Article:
I mean this with the utmost respect, but a decade ago, Gowanus was weird. The area’s landmark is still the infamous canal that carries VD and swallows barges whole, but the neighborhood around it has gotten a little more predictable since 2010. Yet 11 years ago, when Mission Dolores and its neighbor the Rock Shop opened, you’d read about the two bars providing a “destination” for people looking to check out what this strange neighborhood had to offer.
Now, a decade feels like 50 years ago. But the spot on Fourth Avenue that housed Mission Dolores since it opened until — as the bar announced on its Instagram — it closed was a reminder of when this wide, crowded avenue served as the definitive barrier between Park Slope and its more working-class neighbor, known for its Italian community, the coffin factory, and, of course, the canal. Today, that line is a little more blurred: There’s a Starbucks on Union and Fourth, a few more bars and restaurants, and Whole Foods paved over the lot that formerly only seemed to serve the purpose of being the ghostly backdrop for the oldest concrete building in the city. These days, Gowanus is a neighborhood trying to cling to its old Brooklyn roots while developers try to pull it into the expected present. Mission Dolores, on the other hand, found a comfortable middle ground between everything, both in its location and its comfortable embrace of the area’s shifting dynamics.
But a decent bar has to offer more than a standing commentary on its gentrifying neighborhood, and Mission Dolores had worth in spades. It was in an old garage, and it had a great beer menu, a couple of decent cocktails, and a Bloody Mary that would clear out whatever was clogging up your head. And, really, the most important thing was that you’d want to hang out there. Before COVID, and I assume whenever it’s safe for us to pack back inside of places again and complain about how crowded it is, the city ran on deterrence, the art of turning over customers and freeing up space for more customers. It didn’t matter if it was tables or barstools; getting people up and out so as many new ones as possible can come in and spend money is the way things work. Just like everything else in New York City, it’s a matter of real estate.
Yet Mission Dolores never felt like a place where time was of the essence. That is one of the nicer things about the bars you’ll find in and around Gowanus and Park Slope: You could just pass an entire day at any of them, and it never felt like wasted time. High Dive and the Commonwealth, both an avenue up on Fifth but stretched far enough apart into north and south Park Slope that they feel like they’re in different worlds; Gowanus Yacht Club in the warmer months, which is not a yacht club and is just shy of the Gowanus line, but nobody cares; Canal Bar, the Third Avenue dive that predates all of them, and a few others I’ll leave out for word-count purposes. Those are all great places, and each offer something different from the other, but Mission Dolores always felt the most welcoming. That’s not to say the other places weren’t, but sometimes you personally have to get to know a bar before you can understand what makes it great. Everybody I know that went to Mission Dolores loved it instantly. And those that really loved it felt the kind of crushing heartbreak that usually accompanies hearing a place that was at least 20 years old (but usually much older) was closing for good.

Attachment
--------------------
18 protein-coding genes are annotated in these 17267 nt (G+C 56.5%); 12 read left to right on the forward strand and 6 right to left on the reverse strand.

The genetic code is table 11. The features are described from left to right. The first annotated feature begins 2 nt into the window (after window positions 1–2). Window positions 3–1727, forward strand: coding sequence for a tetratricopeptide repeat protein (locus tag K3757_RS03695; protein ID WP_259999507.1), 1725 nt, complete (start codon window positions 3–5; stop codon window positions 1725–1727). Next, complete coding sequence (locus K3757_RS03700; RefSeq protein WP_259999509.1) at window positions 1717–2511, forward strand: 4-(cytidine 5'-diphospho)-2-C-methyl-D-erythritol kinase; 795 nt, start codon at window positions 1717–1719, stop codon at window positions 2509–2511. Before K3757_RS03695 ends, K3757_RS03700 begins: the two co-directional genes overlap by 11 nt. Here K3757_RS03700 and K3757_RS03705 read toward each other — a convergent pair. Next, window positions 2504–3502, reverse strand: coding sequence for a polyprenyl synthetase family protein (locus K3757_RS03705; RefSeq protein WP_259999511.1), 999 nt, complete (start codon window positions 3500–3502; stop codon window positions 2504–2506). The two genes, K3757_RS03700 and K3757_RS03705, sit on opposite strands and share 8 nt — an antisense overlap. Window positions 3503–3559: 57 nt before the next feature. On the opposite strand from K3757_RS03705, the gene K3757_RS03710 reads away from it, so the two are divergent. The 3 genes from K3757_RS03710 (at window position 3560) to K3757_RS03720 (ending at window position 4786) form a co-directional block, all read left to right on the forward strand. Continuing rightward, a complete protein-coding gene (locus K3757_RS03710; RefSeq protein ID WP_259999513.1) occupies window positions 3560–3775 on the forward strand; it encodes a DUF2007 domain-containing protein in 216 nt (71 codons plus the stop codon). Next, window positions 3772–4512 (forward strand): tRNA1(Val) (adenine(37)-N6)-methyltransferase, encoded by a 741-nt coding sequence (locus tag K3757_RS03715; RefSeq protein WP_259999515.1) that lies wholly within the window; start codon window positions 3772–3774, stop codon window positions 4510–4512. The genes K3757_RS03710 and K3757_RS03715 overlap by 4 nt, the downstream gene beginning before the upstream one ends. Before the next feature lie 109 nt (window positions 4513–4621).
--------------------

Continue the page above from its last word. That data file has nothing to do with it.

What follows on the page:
When I found out it was the end of the bar at which I enjoyed my share of good times, I did what I seem to always do these days when another great local spot announces it’s closing: took to Twitter to see who else wanted to talk about it. We can’t go and have one last drink at the place, at least not the way we used to. We’re all stuck behind our computers sitting digital shiva for the places we loved and lost. Mission Dolores was a place that one mourner told me “was a favorite spot of mine when my son was young. He could spread out on the ground with toys while we drank the afternoon away.” Another fan, who used to live across the street, tweeted, “For a full week, we didn’t have potable water in our apartment. The bartenders let me and my roommate walk into the bar every night, in our pajamas, to brush our teeth and wash our faces in the bathroom.”
There were others, but those two especially stood out to me as really explaining that middle ground that the great beer bar on Fourth occupied for the past 11 years. There was the real geographical place where Mission Dolores lived, and there was the more figurative one. It was the kind of place where you could watch four quarters of a football game and then stick around for beers after, or you could show up for a Tinder date. You could have a party there or just have a few beers by yourself. You could hang out with your friends and your baby, but you could also depend on the place to extend a neighborly courtesy, like letting you use the bathroom to clean yourself up because your bathroom isn’t working.
That might sound like a lot — like a bar should just be a bar and not something that is so many things — but that’s what a real neighborhood place in this part of Brooklyn is, and what Mission Dolores was. In a city where almost every other place has a “bathroom for customers only,” or there’s a piece of paper reading “Out of order” forever taped to a door that leads to a working toilet and sink, it’s nice to remember there were always places that truly felt like home.
This is hardly the end of hearing about the places that won’t reopen, but there’s also something like hope — that the collective loss we all feel will lead determined people to open their own spots that will, over time, feel as comfortable and inviting as Mission Dolores did.